So far, so howlingly implausible, but then realism isn’t exactly what this series is about. The basic premise is that the four heroines all made a wish at a wishing well, and one of them made the wish that all four should marry dukes. Three of them have now done so, and Pen is the fourth. She was so uninterested in marrying a duke that she dived into the well to retrieve the coin. She’s been in love with her guardian, the elusive Marcus Smith, ever since he saved her life in India and brought her back to Britain. He’s the only one she wants to marry, and he’s not a duke. So there’s a magical/fairytale theme running through the whole series, which makes it hard to quibble over any lack of realism or astonishing turns of fortune. That’s just the framework the author has constructed.

This part of the book is terrific. Alworth is a lovely hero, the typical jaded man-about-town, a dandy and dilettante, whose interest is piqued by Pen and her story. He sets himself to help her find her guardian, and before too long he learns the truth – that the enigmatic Marcus Smith is actually the wicked Duke of Rochford. Pen isn’t deterred, so the hunt is on to track down the duke and confront him. The verbal sparring between Alworth and Pen is brilliant, and very funny. At one point I actually laughed till I cried.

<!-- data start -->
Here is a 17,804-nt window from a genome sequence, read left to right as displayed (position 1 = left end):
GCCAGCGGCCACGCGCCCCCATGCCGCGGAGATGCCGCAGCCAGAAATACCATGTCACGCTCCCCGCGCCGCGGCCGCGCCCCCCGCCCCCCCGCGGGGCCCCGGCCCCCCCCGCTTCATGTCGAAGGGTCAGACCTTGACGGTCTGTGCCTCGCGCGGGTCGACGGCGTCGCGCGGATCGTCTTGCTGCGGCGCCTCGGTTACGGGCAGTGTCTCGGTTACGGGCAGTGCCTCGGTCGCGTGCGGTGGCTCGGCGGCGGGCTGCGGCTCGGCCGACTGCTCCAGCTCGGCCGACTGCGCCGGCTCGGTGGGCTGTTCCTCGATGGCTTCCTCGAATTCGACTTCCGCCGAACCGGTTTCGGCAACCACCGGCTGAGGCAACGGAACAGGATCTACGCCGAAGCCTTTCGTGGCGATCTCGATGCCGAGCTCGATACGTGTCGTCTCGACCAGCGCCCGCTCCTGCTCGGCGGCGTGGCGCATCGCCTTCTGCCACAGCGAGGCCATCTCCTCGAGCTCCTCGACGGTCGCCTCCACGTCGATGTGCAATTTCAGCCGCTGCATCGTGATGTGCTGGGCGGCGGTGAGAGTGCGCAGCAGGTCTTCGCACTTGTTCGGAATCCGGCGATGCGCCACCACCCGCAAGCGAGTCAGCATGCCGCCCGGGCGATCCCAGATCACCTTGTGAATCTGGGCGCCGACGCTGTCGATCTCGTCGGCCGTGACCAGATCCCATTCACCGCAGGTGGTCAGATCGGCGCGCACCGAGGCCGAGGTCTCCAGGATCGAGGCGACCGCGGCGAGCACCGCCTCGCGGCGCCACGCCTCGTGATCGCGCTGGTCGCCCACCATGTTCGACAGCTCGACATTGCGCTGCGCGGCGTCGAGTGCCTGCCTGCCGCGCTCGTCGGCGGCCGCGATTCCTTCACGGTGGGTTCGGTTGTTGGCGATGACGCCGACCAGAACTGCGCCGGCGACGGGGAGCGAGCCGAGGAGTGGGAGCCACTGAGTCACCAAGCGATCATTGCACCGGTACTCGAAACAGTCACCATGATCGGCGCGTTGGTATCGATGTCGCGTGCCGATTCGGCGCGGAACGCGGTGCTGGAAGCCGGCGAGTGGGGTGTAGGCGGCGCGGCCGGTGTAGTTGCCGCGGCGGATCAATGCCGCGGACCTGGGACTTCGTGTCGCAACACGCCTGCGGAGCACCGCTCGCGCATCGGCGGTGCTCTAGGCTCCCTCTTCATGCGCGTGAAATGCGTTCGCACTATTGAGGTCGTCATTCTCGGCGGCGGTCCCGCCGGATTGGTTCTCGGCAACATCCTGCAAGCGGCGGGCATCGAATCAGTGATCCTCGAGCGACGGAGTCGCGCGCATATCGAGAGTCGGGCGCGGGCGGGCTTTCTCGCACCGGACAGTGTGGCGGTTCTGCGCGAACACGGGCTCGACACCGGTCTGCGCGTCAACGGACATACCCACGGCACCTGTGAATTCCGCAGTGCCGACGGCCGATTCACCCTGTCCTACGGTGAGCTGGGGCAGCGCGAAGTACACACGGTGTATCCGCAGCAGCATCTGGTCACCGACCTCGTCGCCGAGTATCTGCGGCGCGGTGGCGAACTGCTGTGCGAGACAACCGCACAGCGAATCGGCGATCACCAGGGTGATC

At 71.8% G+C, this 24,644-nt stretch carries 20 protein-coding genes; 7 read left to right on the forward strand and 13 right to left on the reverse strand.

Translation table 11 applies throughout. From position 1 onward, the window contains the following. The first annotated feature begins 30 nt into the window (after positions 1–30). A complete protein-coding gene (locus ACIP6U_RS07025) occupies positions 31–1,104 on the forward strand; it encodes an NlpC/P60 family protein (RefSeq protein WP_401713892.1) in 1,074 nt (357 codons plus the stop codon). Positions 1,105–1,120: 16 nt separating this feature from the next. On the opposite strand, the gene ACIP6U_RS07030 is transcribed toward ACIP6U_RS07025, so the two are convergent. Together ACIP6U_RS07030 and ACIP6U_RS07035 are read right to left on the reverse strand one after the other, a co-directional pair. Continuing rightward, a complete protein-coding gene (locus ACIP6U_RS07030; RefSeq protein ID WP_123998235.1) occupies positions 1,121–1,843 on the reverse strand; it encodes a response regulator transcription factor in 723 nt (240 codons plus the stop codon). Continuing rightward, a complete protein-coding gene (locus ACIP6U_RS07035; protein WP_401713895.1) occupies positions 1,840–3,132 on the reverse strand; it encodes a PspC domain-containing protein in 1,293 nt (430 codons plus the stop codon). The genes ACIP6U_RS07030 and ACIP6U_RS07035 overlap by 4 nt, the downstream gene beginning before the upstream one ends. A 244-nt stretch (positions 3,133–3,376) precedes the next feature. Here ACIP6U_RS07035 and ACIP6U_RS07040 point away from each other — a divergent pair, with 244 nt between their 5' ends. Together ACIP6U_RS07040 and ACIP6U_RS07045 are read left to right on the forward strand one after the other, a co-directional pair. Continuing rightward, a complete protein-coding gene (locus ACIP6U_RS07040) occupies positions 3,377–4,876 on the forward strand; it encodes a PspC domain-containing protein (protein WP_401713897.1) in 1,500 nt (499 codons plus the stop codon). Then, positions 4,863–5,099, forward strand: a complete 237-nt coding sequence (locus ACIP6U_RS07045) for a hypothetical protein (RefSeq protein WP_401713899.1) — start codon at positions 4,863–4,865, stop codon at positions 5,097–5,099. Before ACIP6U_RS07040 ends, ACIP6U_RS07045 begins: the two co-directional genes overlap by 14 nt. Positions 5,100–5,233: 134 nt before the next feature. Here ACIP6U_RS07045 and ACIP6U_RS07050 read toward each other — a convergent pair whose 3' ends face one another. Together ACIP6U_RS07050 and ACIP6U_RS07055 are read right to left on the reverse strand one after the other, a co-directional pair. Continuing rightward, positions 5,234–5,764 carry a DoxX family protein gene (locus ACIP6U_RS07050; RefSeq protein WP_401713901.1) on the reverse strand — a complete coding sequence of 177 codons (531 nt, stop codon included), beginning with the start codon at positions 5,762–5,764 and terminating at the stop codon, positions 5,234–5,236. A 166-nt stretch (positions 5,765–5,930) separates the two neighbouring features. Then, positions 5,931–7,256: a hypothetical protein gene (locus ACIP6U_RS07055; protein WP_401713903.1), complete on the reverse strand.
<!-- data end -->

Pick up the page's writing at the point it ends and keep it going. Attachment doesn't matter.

Meanwhile, Pen is getting into trouble at every verse end, including insulting someone and being challenged to a duel (and rescued by Alworth), and then being challenged again (and rescued by an Indian friend). In fact, Pen gets into so much trouble, and refuses to confide in Alworth, or trust him, that frankly I wondered just why he stuck around. Pen deserved to be left to stew in her own stupidity.